Charlees Kitchen 1

Food as Medicine Symposium: April 5-6, Portland

by Cassidy Stockton in Featured Articles, Health

While it still seems like there is a big disconnect between how a person eats and how a person feels, we are making great strides towards better understanding of food as medicine. The benefits of healthy whole-foods continues to trend upward. We can find books, magazine articles, Facebook pages and even movies sharing the latest news as more and more people realize there’s a link between a poor diet and poor health.  Since 2011, our friends at National College of Natural Medicine (NCNM) have worked with us to share their expert nutrition knowledge with the Portland community through the ECO Project (“Ending Childhood Obesity”). There’s so much interest in learning about nutrition that they have created the Food As Medicine Institute, (FAMI), a community-education initiative dedicated to providing nutrition education—not only for healthcare providers but for the public, too.

To celebrate its official launch, FAMI will host its inaugural Food as Medicine Symposium at NCNM on April 5-6, featuring a keynote presentation by Bob Moore, Bob’s Red Mill founder: “Whole Grain Foods, Life Insurance You Eat.

Charlee's Kitchen at NCNM | Bob's Red Mill

The two-day event is geared to satisfy a variety of interests and discerning palates. Whether you’re a chef or an aspiring cook, a physician or other healthcare professional, a foodie or just someone curious learning practical tips about preparing tasty, good food—there’s something for everyone. Depending on the level of your interest, you can register for all or just part of the conference.

The public symposium is scheduled on Saturday, April 5, from 9 a.m. – 5 p.m. and will include workshops on “Death by Food Pyramid;” “Avoiding Inflammatory Foods & Cooking Methods;” “Strategies for Detoxification;” “Gluten-Free Nutrition and Avoiding Junk Foods;” “Breast Milk: The Original Superfood,” and more. Speakers will include some of the most renowned chefs and naturopathic physicians in the Northwest!

Charlee and Bob Moore at NCNM

The professional symposium, targeting healthcare practitioners, will take place Saturday and Sunday, April 5 and 6, from 8:30 a.m. – 4:15 p.m. Healthcare professionals of all stripes will gather for an in-depth examination of the role clinical nutrition plays in their patients’ state of health or disease. Practitioners will get a chance to augment the “clinical pearls” found in the kitchen to any treatment plan as they rediscover nutrition, the crucial foundation of natural medicine. NCNM has applied for 12 hours of continuing education units for the symposium.

Can’t attend, but you wish you could? No problem. Both segments will offer a live webinar! The webinars will be taped for anyone who can’t attend that day.

Click on this link to register or get more information!

About The Author
Cassidy Stockton Google: Cassidy Stockton
Share this article:
Bob Birthday F

Happy 85th Birthday, Bob!

by Cassidy Stockton in Featured Articles

Happy Birthday Bob 85 1

It’s Bob’s 85th birthday today. Doesn’t he look like he’s having a blast?

Help us wish him a happy birthday by leaving your birthday greetings in the comments.

About The Author
Cassidy Stockton Google: Cassidy Stockton
Share this article:
Cake

Bob’s 85th Birthday Bash

by Cassidy Stockton in Featured Articles

Bob's 85th Birthday BashBirthday Details

About The Author
Cassidy Stockton Google: Cassidy Stockton
Share this article:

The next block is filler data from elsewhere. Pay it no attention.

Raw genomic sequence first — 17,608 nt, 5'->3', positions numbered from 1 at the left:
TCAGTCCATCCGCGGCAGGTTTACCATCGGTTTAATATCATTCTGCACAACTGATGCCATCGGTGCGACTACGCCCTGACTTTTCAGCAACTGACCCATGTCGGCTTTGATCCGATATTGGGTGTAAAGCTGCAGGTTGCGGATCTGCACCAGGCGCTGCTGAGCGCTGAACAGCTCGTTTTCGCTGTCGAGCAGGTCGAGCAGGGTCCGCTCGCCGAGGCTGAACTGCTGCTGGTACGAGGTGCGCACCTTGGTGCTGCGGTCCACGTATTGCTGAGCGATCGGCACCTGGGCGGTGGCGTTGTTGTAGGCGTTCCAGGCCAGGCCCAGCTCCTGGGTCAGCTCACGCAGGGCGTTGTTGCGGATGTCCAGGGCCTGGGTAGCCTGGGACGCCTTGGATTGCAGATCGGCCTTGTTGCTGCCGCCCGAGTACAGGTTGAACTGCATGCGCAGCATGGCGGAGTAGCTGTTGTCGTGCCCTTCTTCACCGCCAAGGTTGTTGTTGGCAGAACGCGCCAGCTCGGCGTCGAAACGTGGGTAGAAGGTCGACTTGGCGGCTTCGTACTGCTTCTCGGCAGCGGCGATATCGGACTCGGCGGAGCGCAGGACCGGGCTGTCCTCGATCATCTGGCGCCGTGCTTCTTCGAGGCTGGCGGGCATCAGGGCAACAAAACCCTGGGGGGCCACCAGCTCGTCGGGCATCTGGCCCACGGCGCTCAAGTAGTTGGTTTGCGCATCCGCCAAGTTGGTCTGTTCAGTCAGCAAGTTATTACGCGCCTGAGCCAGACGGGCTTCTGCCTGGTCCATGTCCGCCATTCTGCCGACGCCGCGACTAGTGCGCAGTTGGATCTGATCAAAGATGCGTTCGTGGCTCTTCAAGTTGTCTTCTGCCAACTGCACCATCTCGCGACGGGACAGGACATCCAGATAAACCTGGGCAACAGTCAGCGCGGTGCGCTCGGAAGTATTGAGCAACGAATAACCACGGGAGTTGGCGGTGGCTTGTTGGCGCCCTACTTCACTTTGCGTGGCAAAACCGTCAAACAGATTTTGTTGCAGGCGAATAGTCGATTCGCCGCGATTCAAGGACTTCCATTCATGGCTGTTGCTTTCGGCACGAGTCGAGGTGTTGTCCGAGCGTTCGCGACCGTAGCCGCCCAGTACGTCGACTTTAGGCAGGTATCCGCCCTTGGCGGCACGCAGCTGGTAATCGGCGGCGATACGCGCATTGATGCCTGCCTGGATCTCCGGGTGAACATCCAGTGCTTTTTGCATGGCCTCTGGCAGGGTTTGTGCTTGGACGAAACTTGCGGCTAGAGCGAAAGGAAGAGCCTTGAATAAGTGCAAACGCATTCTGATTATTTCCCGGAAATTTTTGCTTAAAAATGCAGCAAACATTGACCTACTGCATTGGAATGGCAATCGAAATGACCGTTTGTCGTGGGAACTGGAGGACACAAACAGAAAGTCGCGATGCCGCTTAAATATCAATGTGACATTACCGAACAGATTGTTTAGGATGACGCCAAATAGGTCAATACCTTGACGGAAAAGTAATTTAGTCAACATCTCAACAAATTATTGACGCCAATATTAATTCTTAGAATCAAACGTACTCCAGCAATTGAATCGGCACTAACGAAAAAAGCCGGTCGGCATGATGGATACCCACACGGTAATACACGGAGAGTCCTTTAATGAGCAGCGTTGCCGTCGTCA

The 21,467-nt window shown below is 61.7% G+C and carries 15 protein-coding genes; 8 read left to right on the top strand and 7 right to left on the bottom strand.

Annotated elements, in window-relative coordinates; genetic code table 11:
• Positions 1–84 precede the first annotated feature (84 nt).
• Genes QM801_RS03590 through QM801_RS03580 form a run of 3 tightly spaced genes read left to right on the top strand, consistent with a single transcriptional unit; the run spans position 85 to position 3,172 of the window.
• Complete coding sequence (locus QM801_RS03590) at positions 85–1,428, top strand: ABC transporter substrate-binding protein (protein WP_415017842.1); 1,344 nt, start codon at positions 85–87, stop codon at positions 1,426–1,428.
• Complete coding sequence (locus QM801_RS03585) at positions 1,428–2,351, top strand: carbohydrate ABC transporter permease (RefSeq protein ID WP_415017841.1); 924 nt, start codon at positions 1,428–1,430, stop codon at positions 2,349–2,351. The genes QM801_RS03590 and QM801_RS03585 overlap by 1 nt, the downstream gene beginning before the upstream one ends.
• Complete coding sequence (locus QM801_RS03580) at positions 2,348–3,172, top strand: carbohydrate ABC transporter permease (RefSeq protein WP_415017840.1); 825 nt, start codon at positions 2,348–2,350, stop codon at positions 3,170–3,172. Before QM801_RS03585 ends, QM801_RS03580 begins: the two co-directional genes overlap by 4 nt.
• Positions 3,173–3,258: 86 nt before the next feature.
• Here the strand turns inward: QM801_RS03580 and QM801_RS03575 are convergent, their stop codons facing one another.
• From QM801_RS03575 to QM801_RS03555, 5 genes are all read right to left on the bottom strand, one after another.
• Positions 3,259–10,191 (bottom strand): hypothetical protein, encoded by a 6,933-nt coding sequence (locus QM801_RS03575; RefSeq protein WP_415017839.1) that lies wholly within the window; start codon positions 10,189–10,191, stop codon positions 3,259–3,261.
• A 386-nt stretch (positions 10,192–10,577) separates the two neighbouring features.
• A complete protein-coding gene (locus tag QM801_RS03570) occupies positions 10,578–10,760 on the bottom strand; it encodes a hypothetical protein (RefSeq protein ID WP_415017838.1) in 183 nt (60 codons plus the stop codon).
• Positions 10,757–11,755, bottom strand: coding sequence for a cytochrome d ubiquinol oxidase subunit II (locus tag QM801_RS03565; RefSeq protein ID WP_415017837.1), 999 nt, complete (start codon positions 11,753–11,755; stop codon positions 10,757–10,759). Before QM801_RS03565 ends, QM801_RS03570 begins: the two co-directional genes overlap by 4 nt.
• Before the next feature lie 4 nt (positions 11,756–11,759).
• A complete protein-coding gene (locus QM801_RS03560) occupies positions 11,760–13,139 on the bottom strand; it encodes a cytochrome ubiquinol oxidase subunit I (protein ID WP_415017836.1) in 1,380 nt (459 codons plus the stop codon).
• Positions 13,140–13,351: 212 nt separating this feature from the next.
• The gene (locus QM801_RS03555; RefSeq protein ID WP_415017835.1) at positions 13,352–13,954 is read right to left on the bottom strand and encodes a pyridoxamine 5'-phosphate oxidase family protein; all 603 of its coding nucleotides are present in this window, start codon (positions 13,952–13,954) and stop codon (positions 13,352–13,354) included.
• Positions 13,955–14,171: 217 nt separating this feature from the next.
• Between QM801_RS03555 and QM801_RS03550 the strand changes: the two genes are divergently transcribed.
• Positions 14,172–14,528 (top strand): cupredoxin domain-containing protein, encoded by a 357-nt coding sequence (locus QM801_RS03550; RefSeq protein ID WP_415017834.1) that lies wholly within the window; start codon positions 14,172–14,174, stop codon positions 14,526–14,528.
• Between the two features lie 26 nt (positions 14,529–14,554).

Happy New Year Header

Happy New Year – Looking Back at 2013

by Cassidy Stockton in Behind the Scenes, Featured Articles

Happy New Year! Whether 2013 was a boom or a bust for you, all of us at Bob’s Red Mill want to wish you the very best for 2014! Here are some of our highlights for 2013!

2013 Small

January: After the loss of their beloved dog Annie in late 2012, Bob and Charlee Moore adopted Mandy, a 4 year old beagle. While we don’t get to see her at the Mill (it is a food facility, after all), hearing about her hijinks has brought many smiles to us at Bob’s Red Mill.

February: Bob celebrated his 84th birthday to much fanfare at our Whole Grain Store.

March: After months and months of hard work, we launched our Grains of Discovery line at Natural Foods Expo West (the nation’s leading natural food expo). While consumers didn’t hear about it until June, it was unveiled for retailers in March.

April: Among many highlights, Bob met Michael Moss, author of Salt, Sugar, Fat.

May: Let the pie baking begin! Though you may not have known why we were madly baking apple pie, we were busy testing our new Gluten Free Pie Crust Mix to have it ready for the 2013 holiday season.

June: To launch our Grains of Discovery line to consumers in June, Bob held a bash in New York for some of the country’s top media. While making his rounds in the Big Apple, Bob met Martha Stewart, much to their mutual delight.

July: To help you know more about our products and how to use them, Bob and team have been making product videos. Check out our full collection here.

August: Our Third Annual Spar for the Spurtle contest culminated in August with a cook-off of oat-y delights. Paula Todora took home the champion’s spurtle with her winning dish, Steel Your Heart Away Egg Rolls.

September: Finally, the secret is out on our Gluten Free Pie Crust Mix! Recipes upon recipes were developed and shared to arm you with the very best gluten free mix for all of your holiday pie baking needs.

October: We got back to our roots with some very fun promotions to support our oatmeal line. Toppings like “The Elvis” and “The Gilgamesh” inspired us to get creative with our oatmeal and try something new for breakfast.

November: Operations at Bob’s Red Mill halted for a few short minutes to celebrate a new cereal mixing machine. Yes, that is kind of a strange thing to celebrate, but  this line allows us to make your favorite cereals more efficiently with less waste and THAT is something to celebrate!

December: It was revealed that something BIG is coming in early 2014. Will Bob run for president? No. Will Bob star in a movie? No. Will it be fun? Yes. Will it be awesome? Yes. Can I tell you? Nope. You’ll just have to wait in see. All will be revealed in a few weeks.